Excerpts from Published Work
–The Hunger Dance– appeared in Dreams of Decadence magazine
The Crypt explodes with smoke, music and a thousand gyrating bodies, swelling and
pulsing like a continuous orgasm through the night. Good Friday does nothing to stop the party as I push through the throng congregated just inside the entrance. The crowd seems younger every night. Stark, hollow faces, painted and powdered, buzz all around me. Outrageously dressed ravers and babygoths overrun the old-timers in their more traditional black velvet, clove cigarettes dangle from white, delicate fingers. Glam and glitter are all the rage with PVC hugging every ass and curve and the old drugs are still being passed around: cocaine, heroine, marijuana.
Give me something new, give me something worth dying for.
I decide to hang out at the bar. The beer is watered down and bartender more interested in showing his tattoos than serving drinks but I manage to get his attention. You could serve drinks on the cleavage spilling out over my corset.
The revelers. Seduction, sex and music fit together like some jagged puzzle as the
masquerade unfolds before me. Alexei across the bar. He nods over to the stairwell that heads down to the catacombs. My eyes keep moving. No entanglements, no entrapments tonight.
–Invisible – Appeared in We Walk Invisible Anthology, Chupacabra Press
The girl at the yearbook booth couldn’t find his name on the roster of students expected to pick up their copy. Luckily, there was an overstock piled neatly to the side, still wrapped in the clear cellophane. He sighed and took the extra. He had ordered his book with his name embossed on the front but this one would do.
Homeroom. Matty sat in the back, in the far corner by himself. Some of the other students were talking about the big game Friday night, arguing over which team would win and who had the better cheerleaders but others were studying and preparing for the day ahead. Matty didn’t feel so out of place, sitting in silence. It was too early in the morning for most kids anyway. A few even rested their heads on folded arms on their desks. Even before that day, he had kept to himself a lot of the time. The yearbook lay in front of him, unopened on his desktop. No one spoke to him.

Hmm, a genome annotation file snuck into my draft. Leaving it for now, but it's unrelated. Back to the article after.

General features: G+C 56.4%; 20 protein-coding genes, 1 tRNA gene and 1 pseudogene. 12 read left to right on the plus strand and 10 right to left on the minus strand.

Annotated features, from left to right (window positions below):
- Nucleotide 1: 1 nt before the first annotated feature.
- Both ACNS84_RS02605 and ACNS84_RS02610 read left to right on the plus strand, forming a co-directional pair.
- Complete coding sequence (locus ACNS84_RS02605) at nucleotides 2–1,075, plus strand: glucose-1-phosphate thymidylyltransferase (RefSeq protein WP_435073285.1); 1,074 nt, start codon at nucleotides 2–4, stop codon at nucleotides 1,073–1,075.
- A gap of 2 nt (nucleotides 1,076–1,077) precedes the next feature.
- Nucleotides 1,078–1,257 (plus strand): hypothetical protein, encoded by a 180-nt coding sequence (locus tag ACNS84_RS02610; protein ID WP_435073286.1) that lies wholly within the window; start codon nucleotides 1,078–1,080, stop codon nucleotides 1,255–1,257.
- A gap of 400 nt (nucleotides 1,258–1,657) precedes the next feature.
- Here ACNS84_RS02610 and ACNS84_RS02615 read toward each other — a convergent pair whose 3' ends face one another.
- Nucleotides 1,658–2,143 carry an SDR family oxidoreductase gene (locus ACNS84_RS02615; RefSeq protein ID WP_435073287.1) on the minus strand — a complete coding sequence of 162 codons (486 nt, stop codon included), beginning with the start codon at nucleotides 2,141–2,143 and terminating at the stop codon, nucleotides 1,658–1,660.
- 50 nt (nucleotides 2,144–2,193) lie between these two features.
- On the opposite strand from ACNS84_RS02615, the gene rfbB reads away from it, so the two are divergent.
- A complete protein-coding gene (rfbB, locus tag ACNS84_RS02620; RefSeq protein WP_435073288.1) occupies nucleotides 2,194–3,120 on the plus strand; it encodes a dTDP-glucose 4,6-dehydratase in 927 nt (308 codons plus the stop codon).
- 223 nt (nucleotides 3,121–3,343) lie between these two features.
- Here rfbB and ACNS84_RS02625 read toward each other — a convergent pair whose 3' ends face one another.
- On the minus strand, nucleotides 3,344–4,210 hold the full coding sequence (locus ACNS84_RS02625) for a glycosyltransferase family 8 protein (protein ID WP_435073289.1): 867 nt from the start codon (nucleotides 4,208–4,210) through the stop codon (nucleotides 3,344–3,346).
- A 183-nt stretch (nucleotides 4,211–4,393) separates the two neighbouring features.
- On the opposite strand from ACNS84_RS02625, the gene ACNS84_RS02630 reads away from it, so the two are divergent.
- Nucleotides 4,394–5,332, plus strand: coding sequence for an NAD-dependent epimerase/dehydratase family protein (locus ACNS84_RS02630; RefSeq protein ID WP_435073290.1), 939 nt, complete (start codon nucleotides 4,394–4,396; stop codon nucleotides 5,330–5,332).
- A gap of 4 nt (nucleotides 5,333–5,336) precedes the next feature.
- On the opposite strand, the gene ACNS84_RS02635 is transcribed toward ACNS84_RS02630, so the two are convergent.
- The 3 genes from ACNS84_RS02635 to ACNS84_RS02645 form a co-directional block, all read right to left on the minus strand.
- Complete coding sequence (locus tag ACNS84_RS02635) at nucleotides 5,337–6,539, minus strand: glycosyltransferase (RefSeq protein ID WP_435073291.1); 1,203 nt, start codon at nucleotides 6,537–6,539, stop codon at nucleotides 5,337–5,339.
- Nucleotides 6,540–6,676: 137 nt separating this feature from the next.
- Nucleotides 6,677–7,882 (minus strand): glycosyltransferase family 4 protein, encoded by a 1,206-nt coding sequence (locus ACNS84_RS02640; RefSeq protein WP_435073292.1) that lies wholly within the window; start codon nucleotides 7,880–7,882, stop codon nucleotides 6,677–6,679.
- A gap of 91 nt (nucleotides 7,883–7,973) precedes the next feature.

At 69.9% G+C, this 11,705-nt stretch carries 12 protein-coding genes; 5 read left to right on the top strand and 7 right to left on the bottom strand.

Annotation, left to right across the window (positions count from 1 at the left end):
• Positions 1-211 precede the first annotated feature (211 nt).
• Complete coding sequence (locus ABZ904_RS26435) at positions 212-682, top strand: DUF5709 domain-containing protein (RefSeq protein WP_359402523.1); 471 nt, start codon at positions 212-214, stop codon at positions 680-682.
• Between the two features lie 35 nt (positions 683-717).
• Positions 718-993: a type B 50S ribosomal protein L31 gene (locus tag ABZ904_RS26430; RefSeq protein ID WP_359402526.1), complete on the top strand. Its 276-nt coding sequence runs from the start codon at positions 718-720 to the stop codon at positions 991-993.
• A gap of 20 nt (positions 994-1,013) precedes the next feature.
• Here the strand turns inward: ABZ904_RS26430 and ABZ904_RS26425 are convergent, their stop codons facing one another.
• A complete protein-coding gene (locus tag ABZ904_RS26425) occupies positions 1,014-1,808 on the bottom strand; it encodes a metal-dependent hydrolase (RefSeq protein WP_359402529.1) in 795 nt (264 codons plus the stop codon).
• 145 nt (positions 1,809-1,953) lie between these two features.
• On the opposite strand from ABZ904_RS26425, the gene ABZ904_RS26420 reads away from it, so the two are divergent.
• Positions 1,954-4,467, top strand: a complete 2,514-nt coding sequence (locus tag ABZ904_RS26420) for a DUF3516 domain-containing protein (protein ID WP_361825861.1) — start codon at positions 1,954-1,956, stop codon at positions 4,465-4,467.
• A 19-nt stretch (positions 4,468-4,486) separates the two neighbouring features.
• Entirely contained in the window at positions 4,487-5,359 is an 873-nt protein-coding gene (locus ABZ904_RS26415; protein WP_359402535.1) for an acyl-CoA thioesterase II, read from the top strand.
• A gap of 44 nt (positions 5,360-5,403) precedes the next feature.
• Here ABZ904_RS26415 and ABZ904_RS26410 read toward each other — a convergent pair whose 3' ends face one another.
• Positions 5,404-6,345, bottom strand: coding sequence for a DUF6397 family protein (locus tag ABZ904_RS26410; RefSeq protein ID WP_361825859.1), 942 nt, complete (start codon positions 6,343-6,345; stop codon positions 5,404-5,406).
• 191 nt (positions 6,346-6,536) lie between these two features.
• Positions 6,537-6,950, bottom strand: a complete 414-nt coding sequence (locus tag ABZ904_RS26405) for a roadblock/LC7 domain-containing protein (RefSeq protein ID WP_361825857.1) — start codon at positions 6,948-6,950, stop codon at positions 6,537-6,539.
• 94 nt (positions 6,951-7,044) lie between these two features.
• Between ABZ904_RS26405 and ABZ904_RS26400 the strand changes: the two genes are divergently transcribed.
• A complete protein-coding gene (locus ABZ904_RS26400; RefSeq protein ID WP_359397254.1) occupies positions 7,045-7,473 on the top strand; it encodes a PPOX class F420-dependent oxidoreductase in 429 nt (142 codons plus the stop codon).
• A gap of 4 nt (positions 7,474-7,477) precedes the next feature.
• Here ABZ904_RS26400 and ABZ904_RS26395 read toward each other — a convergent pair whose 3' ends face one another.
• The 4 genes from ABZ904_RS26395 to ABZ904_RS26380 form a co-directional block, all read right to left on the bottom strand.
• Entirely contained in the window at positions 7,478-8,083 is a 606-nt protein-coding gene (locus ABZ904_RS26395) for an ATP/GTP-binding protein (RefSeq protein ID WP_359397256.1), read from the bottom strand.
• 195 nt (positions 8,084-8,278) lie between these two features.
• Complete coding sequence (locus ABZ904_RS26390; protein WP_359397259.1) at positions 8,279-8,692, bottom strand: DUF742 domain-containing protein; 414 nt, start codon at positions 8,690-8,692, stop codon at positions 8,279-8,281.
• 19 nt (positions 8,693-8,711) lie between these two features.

He reached out, coffee-colored hands caressing the smooth, unblemished plastic, a silver eagle decorating the front. He fingered the ridged pages, so tempting to open. The bell rang. Matty stuffed the yearbook into his bag, waited for all the other students to shuffle out, and then headed to Calculus, the yearbook weighing him down with every step.
That day, his first day of invisibility, slid by much the same way. Like a boat adrift on a wide sea, he glided down the hallway as the other kids formed eddying swirls around him. Lean and taller than anyone else at the school, Matty didn’t usually blend in until that day when everyone seemed to look through him.
–Apparitions of Murder – Appeared in Tall Tales and Short Stories from South Jersey
“I can feel something. Something similar to what I felt in your house.” Her voice was shaky. “This has never happened to me before. It’s almost as if….”
Dan’s mouth went dry. “As if what?”
But she didn’t answer. Instead her eyes popped open and she walked to the barn some fifty yards away. Dan didn’t follow right away, debating if he should take her away from here or just follow her. He realized too late that despite what had happened at his house, he still hadn’t believed her to be taking more than intuitive guess. He had thought to take her here as a joke, to prove to himself that it was all bullshit. But something in her voice now frightened him. He made up his mind and followed her, struggling to turn on the flashlight as he walked, remaining silent and cursing himself.
She pushed open the barn door, the screech echoing into the night. He caught up with her and tried to nudge himself in front of her but she had already walked in. He wasn’t sure what he expected. The barn itself was silent. Not even the scraping of small nocturnal animals could be heard. A slight musty smell from the long gone hay wafted over.
Maria clutched his arm. “Murder was done here. I can feel it. Murder and worse.”